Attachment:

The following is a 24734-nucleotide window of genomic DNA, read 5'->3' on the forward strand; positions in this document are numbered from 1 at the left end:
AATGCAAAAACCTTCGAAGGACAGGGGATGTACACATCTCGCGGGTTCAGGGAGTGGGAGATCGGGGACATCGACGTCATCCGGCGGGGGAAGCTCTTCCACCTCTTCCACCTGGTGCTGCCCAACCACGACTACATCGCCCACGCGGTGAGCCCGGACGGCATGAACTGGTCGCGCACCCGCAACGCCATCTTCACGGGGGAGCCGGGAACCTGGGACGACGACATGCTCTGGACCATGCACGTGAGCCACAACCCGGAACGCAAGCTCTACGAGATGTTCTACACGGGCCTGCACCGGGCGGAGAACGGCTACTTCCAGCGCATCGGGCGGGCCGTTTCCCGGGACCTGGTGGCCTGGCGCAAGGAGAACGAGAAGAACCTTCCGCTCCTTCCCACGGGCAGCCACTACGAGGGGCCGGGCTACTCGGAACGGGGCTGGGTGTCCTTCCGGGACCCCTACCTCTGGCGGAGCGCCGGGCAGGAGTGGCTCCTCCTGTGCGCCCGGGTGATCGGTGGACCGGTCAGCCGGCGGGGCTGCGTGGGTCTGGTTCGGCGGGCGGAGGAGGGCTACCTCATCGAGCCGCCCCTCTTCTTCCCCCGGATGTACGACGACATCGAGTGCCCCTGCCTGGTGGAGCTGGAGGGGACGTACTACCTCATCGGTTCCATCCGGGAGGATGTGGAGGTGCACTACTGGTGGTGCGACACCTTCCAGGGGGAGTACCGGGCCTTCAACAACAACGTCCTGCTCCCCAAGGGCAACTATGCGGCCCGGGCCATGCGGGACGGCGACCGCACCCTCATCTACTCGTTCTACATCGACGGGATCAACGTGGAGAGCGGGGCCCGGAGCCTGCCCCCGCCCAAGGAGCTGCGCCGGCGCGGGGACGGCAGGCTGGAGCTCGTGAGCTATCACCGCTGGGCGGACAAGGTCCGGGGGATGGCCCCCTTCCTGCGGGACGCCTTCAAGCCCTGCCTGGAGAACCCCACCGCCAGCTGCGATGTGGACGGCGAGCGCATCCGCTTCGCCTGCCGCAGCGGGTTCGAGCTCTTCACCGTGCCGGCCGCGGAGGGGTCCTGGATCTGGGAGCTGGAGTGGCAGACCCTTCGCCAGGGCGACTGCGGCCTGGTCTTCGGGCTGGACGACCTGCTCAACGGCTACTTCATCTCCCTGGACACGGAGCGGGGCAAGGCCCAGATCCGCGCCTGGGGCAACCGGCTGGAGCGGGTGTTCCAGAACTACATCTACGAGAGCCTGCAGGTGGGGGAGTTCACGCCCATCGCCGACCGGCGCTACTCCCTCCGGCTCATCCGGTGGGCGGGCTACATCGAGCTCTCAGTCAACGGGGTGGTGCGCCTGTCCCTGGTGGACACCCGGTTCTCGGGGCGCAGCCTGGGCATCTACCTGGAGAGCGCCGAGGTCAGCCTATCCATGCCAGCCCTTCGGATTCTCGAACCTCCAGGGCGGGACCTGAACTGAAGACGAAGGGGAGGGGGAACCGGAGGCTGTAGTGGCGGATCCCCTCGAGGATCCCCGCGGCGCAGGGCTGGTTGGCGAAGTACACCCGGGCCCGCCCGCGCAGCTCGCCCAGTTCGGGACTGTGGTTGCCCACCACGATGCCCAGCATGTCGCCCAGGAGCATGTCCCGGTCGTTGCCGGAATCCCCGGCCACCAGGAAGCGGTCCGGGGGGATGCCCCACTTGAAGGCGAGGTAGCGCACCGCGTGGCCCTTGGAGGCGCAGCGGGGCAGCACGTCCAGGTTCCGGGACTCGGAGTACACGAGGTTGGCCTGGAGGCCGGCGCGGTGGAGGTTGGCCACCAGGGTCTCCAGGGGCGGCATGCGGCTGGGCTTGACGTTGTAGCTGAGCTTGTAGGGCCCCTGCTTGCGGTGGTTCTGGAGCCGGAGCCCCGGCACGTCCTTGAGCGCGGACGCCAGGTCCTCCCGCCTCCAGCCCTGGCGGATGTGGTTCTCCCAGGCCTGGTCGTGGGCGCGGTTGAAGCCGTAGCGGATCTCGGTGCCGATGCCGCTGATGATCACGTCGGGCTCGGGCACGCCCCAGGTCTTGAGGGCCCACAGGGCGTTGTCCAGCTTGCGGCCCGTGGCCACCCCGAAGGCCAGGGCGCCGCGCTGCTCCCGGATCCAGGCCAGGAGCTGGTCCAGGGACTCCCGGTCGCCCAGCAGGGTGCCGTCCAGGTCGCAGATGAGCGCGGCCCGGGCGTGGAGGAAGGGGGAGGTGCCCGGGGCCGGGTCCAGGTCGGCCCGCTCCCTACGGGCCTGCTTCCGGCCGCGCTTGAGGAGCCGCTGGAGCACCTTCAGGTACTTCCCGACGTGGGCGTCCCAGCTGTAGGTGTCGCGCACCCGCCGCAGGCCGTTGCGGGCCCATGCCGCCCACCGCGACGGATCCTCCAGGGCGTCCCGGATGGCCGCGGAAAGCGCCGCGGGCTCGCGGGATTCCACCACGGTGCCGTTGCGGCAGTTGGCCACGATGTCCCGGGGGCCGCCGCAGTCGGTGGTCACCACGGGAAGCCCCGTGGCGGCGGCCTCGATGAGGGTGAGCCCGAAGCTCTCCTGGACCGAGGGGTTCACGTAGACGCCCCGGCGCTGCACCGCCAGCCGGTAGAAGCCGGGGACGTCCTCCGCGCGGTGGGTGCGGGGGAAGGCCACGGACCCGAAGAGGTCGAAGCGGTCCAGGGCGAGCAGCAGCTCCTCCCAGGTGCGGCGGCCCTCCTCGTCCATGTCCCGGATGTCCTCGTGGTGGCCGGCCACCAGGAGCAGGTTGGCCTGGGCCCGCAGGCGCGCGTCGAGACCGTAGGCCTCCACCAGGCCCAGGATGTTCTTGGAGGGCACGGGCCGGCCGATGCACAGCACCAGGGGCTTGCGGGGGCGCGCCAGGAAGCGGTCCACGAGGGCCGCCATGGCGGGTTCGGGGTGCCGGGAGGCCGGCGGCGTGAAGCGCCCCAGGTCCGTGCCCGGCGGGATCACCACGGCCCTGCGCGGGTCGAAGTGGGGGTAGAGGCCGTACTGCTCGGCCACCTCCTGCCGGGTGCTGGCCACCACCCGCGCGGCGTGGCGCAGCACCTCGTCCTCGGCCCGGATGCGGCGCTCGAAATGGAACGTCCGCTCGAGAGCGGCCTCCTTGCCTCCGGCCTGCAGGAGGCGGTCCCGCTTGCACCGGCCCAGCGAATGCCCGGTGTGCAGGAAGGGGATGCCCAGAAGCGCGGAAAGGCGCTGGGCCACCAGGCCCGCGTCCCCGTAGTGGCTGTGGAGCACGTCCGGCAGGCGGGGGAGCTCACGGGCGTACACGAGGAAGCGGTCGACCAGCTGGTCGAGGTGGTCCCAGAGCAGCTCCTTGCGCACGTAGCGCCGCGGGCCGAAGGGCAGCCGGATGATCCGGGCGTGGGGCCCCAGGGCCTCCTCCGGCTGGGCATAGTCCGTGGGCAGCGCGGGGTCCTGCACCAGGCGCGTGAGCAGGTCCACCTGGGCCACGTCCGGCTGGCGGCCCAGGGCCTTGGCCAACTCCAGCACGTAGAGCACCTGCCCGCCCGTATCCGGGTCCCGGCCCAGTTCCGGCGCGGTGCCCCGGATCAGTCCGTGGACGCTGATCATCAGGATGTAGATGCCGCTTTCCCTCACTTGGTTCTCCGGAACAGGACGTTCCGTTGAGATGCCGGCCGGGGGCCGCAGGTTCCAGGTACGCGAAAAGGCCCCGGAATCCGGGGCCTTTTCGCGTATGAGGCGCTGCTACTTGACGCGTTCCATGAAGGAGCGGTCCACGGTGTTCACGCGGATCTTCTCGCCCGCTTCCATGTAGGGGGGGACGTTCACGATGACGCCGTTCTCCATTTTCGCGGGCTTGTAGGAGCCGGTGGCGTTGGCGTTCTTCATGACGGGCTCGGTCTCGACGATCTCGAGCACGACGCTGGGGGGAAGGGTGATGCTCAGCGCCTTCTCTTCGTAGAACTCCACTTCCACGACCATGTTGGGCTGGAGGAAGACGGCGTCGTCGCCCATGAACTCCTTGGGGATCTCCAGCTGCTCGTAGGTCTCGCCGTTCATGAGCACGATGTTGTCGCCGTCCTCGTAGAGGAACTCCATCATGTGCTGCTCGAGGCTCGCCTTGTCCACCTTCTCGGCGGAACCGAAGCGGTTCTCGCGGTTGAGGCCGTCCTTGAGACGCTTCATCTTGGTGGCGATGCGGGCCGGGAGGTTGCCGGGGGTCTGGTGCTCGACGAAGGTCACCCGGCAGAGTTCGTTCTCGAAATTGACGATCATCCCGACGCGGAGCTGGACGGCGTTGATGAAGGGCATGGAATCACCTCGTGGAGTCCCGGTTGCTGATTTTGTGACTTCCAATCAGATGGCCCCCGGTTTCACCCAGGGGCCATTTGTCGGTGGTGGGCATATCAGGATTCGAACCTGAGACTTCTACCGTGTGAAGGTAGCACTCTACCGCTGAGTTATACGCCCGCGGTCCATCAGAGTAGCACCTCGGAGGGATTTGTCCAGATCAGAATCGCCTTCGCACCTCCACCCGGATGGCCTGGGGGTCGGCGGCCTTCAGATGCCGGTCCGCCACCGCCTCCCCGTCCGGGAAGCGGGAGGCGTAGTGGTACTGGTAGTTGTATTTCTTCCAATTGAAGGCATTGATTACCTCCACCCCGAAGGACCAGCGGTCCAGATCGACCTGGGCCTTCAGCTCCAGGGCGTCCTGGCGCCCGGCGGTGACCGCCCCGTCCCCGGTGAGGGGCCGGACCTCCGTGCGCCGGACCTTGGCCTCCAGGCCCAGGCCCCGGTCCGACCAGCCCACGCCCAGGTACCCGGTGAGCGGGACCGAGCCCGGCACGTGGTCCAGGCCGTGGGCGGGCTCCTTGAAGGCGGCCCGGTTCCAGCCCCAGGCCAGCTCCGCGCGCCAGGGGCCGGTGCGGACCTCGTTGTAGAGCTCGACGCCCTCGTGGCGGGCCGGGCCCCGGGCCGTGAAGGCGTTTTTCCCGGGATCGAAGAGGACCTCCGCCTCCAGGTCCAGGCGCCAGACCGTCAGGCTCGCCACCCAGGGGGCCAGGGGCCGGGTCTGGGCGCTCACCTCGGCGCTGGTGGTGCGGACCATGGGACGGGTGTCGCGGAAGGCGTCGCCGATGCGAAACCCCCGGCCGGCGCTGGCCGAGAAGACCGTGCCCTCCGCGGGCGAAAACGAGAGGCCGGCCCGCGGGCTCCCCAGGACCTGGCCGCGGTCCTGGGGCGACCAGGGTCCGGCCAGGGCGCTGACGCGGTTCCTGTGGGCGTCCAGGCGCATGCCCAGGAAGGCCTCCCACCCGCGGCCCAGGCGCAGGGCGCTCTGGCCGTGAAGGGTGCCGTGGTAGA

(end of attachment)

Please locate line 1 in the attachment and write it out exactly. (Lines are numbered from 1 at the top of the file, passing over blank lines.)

The following is a 24734-nucleotide window of genomic DNA, read 5'->3' on the forward strand; positions in this document are numbered from 1 at the left end: